In the US a baby has a chance for living after 24 weeks and as such, and at this time, interventions are done to increase the chance of survival. The mom is given steroids to help mature the baby’s lungs and antibiotics to discourage labor. Once born, the baby would have access to surfactant (a medication for the lungs), a ventilator, IV nutrition and a slew of specialist. Here we can do only the steroids, antibiotics, CPAP (some pressurized oxygen), and IV fluids (no nutrition). And in terms of specialist, what can I say, have you met Dr. Lydia, Dr. Fred and Dr. Russ the pediatrician?
In Togo we believe the age of viability is 27 weeks, not 24 due to a lack of ventilators, surfactant and specialists. But because all things are possible under God, we usually attempt treatment at 24 weeks.
She’d come all the way to see us from Lomé, she had only one living child with a history of multiple pregnancy losses, and she’d come because she heard that we could help her. We discussed with her the gravity of the situation and the very big limitations that we had at this stage in the pregnancy. We prayed with her and then put her on bed rest in the hospital, did the few medical interventions that we could do and put her and the baby in God’s hands.
If you’ve ever had to lay in bed for a long period of time, it’s not very fun and let alone when you’re pregnant and worried. This was a challenging time for her, but little did she know the real challenge was about to come. It was about a week and a half later and she went into full labor in face of anything we could do to help. The baby was born and immediately started on all treatments that we could provide at this young of an age. The physical challenge for the mom was over, but now the physical challenge for the baby and the emotional challenge for the mother was just beginning.
After 48 hours of requiring CPAP, we were able to switch her to regular oxygen and over a period of weeks was able to wean her off this. She was placed on medication to keep her from having spells of not breathing (common in premies) and she was placed on antibiotics and blood tests were done. In addition a tube was placed running from her nose to her stomach –as babies at this age do not have the ability to breast or bottle feed and with high risk of aspirating the fluid into their lungs. Despite all of the challenges of being a premie and needing to come off and on antibiotics during her stay here, she actually did remarkable well, considering all the premies we’ve delivered and worked with, helped and lost, she is one of the youngest we’ve had and one of the ones that has done so well.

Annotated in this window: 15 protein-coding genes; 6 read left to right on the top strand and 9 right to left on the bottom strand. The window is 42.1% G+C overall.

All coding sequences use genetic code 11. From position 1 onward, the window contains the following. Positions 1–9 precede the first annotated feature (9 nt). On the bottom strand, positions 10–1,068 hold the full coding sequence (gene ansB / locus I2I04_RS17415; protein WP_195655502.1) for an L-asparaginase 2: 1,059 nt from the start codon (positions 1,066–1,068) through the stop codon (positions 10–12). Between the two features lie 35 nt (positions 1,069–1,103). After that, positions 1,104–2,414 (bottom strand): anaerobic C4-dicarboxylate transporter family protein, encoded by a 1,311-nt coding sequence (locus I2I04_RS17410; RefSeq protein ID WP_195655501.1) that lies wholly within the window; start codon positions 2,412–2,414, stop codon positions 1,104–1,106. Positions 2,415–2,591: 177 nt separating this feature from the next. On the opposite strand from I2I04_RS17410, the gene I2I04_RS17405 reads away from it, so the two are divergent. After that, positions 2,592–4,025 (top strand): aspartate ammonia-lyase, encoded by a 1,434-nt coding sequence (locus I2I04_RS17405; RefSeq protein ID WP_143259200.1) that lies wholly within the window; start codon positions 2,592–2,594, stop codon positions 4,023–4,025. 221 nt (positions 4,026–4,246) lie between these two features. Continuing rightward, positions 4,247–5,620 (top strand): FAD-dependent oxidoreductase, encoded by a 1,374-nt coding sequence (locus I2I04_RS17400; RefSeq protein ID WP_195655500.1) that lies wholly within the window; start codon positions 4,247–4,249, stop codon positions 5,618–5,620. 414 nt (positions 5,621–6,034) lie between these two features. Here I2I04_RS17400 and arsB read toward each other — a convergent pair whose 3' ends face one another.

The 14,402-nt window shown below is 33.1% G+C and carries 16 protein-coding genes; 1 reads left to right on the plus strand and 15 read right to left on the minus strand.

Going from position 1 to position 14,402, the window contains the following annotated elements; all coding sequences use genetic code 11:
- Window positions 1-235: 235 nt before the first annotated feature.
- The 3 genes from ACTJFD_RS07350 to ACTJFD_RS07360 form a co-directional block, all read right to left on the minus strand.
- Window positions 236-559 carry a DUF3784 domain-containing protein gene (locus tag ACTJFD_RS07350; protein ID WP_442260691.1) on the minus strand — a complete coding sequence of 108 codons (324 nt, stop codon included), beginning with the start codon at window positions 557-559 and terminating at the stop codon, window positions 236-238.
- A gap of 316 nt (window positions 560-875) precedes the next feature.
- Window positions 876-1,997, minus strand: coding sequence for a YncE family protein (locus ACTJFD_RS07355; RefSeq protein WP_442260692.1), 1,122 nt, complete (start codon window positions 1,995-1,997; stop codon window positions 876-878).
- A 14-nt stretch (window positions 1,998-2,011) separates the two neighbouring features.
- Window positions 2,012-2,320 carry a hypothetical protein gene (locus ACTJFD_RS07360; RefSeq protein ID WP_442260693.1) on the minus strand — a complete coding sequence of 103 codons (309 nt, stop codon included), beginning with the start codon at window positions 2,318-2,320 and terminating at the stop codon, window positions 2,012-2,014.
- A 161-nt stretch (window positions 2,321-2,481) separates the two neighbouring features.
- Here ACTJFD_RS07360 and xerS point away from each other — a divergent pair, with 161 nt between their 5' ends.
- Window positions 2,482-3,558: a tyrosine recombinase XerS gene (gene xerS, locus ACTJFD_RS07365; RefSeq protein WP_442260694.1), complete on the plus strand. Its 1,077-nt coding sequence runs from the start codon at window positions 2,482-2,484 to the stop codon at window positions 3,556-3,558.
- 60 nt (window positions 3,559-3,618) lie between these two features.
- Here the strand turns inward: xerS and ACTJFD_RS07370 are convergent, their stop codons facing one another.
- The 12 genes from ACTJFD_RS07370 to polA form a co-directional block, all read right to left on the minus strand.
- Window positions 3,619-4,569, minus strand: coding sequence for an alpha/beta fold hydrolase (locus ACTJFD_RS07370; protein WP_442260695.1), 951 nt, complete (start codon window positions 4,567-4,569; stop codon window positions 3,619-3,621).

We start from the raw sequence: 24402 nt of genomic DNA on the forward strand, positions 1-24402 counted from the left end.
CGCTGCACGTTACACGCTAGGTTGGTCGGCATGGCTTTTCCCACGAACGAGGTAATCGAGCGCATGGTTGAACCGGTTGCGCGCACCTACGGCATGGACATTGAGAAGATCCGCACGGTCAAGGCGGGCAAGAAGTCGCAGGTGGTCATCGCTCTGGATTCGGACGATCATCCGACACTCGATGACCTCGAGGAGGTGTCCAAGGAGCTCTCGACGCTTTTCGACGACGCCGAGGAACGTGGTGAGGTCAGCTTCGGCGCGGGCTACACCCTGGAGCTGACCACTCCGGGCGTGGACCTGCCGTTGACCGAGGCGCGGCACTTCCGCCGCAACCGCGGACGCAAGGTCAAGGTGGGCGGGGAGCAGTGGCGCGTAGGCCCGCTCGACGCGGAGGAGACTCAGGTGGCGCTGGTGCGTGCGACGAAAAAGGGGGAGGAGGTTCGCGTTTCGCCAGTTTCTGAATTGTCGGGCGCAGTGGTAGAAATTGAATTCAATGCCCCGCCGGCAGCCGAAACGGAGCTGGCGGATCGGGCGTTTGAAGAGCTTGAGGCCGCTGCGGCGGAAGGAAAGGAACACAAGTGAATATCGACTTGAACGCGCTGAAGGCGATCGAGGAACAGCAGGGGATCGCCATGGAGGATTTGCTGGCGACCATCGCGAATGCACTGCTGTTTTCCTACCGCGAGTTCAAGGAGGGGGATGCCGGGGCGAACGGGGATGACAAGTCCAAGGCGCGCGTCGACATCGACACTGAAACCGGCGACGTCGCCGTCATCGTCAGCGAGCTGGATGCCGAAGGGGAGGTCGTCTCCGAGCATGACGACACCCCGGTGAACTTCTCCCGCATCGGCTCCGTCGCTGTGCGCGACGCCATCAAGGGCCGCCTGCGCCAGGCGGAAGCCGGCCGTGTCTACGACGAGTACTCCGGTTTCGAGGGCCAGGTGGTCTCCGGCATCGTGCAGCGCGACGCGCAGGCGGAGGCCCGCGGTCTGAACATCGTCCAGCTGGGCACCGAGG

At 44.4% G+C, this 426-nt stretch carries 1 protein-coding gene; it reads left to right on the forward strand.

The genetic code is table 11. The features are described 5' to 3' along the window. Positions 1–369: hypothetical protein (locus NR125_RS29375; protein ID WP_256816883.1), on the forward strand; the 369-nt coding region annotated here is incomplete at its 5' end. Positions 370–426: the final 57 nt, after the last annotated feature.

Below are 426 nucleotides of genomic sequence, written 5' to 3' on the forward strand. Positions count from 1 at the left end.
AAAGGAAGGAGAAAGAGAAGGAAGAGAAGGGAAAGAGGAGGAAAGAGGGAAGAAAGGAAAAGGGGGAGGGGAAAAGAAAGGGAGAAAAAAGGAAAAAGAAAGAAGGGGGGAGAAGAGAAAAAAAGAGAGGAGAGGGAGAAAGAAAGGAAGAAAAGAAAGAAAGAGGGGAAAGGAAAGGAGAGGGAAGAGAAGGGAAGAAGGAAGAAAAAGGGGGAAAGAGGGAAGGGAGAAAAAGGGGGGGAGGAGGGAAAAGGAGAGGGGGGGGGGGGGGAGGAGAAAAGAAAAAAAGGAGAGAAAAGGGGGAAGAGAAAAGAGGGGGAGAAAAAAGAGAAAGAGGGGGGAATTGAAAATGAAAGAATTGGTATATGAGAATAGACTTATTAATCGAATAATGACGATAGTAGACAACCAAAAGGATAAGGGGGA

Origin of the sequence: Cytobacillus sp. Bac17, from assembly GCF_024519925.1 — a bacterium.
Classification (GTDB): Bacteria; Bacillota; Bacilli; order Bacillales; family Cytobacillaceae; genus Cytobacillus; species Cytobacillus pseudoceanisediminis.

During this time it was not without its emotional challenges for the mom –she spent over 6 weeks in the hospital day and night to be there for this baby. Though we have nurses –realize that the majority of care of patients falls to the family. Also, realize most of this time she was sleeping on the floor and buying just the basics of nutrition from alongside the road outside the hospital (there are no local restaurants nearby). We’d talked to her about the time she would need to stay in the hospital after the baby was born, but it is not easy to fully comprehend what that means until your there. There were several mornings when she would have tears slipping down her cheeks as she tried to keep her emotions at bay –she was tired, not fully rested, anxious to be at home with her husband and family, and to be able to get the food she was used to. It was those times, we hugged her, encouraged her, and prayed with her. I know that during these times she thanked God for the life of her baby and still does to this day! We have enjoyed watching this baby grow.
She came in to the medical clinic because of fluid in her belly –she looked like she was 9+ months pregnant. She was admitted into the hospital because of ascites (extreme fluid accumulation in her belly) that had failed initial outpatient treatment. As a part of a “normal” work-up a pregnancy test was done and surprise of all surprises she was found to be pregnant.
Further work up gave her a diagnosis of Hepatitis B and thus the cause of her ascites and a 24 week pregnancy. In the US, Hepatitis B can be treated and possibly cured. Treatment is carried out by specialist. Here we do not have the medication nor the specialist. Here we cannot treat to cure, we can only treat her symptoms. Complicating her pregnancy is the ascites and vice versa. The baby cannot grow if the uterus is restricted by the ascites and this can be a major point of concern. We did not know if we could help her, let alone if she would survive this pregnancy.
The gravity of the situation was discussed with her and treatment was started. Over the following twelve weeks, she went from 98 Kg to 55 kg and at 36 plus week, she delivered a healthy baby. But this is not the whole story.
Throughout her twelve weeks with us, she was cared for, loved, and prayed for. During her time here, she made the decision to follow Christ. After that whenever we saw her, it was always with her Bible open and her reading some portion of scripture. In this time she seemed to almost always reflect a spirit of gratitude and gentleness.
These are the tale of two ladies who we had the chance to come to know very well due to their long stay in the hospital and multiple doctor visits. We were challenged by the gravity of both of their situations. There were a lot of discussions over how to handle their care. We were blessed by how God worked not only physically in the lives of the moms and babies, but also how they were touched spiritually during this challenging time for both of them. Thank you so much again for the way that you pray for us, encourage us and give to the ministry here in Togo –these are at least four lives that you’ve had the chance to be a part of and give to.
Thank you so much and God bless.